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SEN. McCAIN's PROPOSAL TO REPEAL FULL CATASTROPHIC DRUG BENEFIT, PART B CAP WILL BE DEBATED IN SENATE BY OCT. 7; BENTSEN STILL SEEKS BIPARTISAN PLAN

Executive Summary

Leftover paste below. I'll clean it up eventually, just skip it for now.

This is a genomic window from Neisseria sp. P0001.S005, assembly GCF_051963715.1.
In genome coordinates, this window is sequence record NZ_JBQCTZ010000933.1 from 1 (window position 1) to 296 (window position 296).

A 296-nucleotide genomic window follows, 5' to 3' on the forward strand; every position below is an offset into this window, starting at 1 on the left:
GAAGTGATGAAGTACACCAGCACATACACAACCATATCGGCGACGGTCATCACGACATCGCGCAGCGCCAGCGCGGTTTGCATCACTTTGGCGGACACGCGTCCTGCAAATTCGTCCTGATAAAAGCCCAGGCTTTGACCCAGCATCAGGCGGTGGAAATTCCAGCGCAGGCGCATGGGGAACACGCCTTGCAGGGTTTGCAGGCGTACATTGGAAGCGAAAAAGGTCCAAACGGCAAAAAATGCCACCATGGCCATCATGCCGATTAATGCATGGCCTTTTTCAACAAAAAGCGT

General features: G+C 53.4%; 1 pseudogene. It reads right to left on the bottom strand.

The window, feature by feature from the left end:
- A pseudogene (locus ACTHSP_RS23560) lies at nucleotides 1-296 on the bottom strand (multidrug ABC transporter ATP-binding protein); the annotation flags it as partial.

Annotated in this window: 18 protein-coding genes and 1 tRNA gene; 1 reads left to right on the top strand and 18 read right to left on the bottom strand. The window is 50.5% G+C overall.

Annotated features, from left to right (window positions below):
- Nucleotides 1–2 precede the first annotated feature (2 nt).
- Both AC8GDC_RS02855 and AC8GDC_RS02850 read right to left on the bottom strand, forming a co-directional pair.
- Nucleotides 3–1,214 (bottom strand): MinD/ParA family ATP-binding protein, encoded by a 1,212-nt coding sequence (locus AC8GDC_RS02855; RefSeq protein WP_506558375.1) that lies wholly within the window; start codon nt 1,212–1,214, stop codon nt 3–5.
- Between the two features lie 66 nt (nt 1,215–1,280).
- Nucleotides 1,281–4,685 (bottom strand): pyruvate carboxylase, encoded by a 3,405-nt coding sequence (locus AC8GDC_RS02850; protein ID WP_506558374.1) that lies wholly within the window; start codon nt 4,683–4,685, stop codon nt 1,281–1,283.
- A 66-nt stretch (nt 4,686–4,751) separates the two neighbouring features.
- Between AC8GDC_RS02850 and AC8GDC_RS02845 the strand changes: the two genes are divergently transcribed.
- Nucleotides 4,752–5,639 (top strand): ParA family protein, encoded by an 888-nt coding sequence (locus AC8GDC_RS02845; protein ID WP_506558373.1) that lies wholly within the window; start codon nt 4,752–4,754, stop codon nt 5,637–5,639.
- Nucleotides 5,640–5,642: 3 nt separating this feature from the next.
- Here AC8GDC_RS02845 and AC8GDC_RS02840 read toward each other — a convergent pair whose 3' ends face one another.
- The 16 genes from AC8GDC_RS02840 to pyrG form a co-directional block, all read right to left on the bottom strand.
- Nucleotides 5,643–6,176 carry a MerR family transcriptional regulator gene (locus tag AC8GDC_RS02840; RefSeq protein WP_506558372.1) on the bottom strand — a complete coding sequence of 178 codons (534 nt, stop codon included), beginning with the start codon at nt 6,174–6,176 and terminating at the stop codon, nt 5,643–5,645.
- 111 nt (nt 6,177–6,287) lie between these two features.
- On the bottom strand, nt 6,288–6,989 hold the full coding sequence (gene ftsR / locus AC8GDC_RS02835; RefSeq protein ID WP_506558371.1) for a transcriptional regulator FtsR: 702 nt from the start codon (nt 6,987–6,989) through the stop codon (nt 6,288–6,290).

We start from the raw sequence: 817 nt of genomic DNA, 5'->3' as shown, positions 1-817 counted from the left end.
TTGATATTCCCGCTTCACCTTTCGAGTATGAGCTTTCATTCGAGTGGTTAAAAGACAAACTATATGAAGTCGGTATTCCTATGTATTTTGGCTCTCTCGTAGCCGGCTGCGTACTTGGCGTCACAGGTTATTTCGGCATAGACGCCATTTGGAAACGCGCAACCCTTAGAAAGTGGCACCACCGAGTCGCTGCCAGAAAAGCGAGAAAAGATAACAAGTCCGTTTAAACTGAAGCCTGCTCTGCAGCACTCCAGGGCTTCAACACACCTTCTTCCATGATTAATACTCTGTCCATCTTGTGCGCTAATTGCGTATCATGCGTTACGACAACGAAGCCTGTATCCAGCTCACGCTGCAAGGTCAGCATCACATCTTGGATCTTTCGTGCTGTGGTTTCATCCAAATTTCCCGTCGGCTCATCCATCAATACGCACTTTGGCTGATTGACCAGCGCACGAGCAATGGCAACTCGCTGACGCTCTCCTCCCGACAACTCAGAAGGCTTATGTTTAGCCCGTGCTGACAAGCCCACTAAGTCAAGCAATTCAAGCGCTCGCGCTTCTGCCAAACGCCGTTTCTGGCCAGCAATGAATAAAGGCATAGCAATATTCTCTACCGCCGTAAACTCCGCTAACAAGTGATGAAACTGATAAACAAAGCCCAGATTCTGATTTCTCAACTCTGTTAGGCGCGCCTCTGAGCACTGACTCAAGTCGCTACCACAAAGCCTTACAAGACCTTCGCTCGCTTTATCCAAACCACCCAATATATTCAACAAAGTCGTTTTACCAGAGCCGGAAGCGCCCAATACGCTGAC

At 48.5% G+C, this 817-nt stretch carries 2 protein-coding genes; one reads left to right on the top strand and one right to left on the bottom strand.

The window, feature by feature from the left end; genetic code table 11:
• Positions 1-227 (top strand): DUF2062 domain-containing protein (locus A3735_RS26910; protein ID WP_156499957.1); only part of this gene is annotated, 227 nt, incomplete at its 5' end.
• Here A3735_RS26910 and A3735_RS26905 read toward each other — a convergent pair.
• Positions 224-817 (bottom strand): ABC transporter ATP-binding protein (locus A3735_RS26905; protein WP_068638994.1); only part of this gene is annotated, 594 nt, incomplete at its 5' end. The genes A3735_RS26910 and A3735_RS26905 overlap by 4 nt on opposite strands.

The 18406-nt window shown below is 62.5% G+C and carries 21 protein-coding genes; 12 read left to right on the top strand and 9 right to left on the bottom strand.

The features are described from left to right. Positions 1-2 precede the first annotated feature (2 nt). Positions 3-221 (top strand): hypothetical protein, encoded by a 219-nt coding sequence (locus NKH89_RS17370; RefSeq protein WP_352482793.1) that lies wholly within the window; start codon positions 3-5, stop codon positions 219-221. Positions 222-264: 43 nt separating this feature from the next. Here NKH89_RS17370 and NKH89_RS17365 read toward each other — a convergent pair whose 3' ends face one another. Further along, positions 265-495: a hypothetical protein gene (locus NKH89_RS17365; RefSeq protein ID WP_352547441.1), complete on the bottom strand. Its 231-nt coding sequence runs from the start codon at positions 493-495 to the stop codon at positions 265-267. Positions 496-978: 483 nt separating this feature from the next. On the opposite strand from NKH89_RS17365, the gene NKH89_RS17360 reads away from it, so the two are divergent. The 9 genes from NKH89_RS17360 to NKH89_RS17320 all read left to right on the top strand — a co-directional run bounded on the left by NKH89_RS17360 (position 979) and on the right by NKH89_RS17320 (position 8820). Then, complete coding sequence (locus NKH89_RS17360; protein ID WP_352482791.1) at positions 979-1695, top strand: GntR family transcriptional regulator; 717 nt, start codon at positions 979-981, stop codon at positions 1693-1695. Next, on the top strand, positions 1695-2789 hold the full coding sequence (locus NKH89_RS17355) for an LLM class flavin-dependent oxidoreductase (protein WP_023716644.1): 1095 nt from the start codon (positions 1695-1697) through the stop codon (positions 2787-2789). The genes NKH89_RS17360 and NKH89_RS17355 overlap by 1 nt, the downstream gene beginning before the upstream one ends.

Sen. McCain's (R-Ariz.) proposal to repeal the catastrophic care outpatient drug benefit, except for home I.V. drugs and immunosuppressives, is scheduled to be debated on the Senate floor by Oct. 7. The plan to debate McCain's proposal was agreed to late Sept. 28, after the Arizona Republican attempted to introduce his proposal as an amendment to a Defense Department appropriations bill on the Senate floor. McCain later agreed to offer the proposal as a separate bill on the assurance that the bill would be debated by the full Senate before Oct. 7. The bill will be subject to amendments, with no limit on the number of amendments that may be offered. The measure would also repeal the catastrophic cap on out-of-pocket expenses for Part B services. The benefit reductions would allow for repeal of the supplemental premium now required under the program, according to McCain. The proposal would retain catastrophic benefits currently in place and keep a modified version of skilled nursing facility coverage. The McCain proposal further hurts the chances that the outpatient drug benefit will survive in the Senate. However, there may be growing support in the House for keeping the benefit (see following story), which could mean that the fate of the benefit will be decided in a House/Senate conference. The Finance Committee postponed its Sept. 26 markup of a modification proposal after members failed to agree on a compromise catastrophic care modification plan during a same-day private meeting. "There is obviously not bipartisan support for any proposal," Chairman Bentsen (D-Tex.) told reporters. The Finance Committee has not yet set further meeting dates for a catastrophic care proposal. However, the committee may want to have a proposal ready to offer as an amendment to the McCain bill when it reaches the floor. The committee plans to take up budget reconciliation legislation the week ending Oct. 7. The House Ways and Means Committee used budget reconciliation as the vehicle for modifications to the program; however, the Finance Committee does not appear to be interested in following the same path. In their closed-door session, members reviewed the latest modification proposal developed by staff. Similar to proposals offered earlier, the latest modification plan would have repealed the full drug benefit while retaining coverage for home I.V. and immunosuppressive therapies ("The Pink Sheet" Sept. 25, p. 3). However, the newest version also contained new financing provisions and would have gone to non-beneficiary funding for the program. Bentsen expressed frustration at the lack of bipartisan agreement and at the Administration's failure, he said, to encourage committee Republicans to support a compromise even though the White House has indicated it would accept a proposal that retains the "core" catastrophic care benefits. "I await the Administration to show they have some influence with their own [Republican] members," Bentsen said. He declared: "There has to be some political courage shown." Bentsen met with Minority Leader Dole (R-Kan.), who is also a member of the Finance Committee, and Sen. Durenberger (R-Minn.) on Sept. 28 to urge support for a bipartisan proposal. Despite Bentsen's show of frustration, Durenberger said the committee is "getting closer" to an agreement. Durenberger is pushing another plan that would repeal the full drug benefit and limit the catastrophic care program to expansions in basic Part A services, a cap on out-of-pocket spending for Part B services, and coverage for home I.V. and immunosuppressive drugs. The plan would reduce the supplemental premium maximum to $ 250 and the tax rate to 10%.
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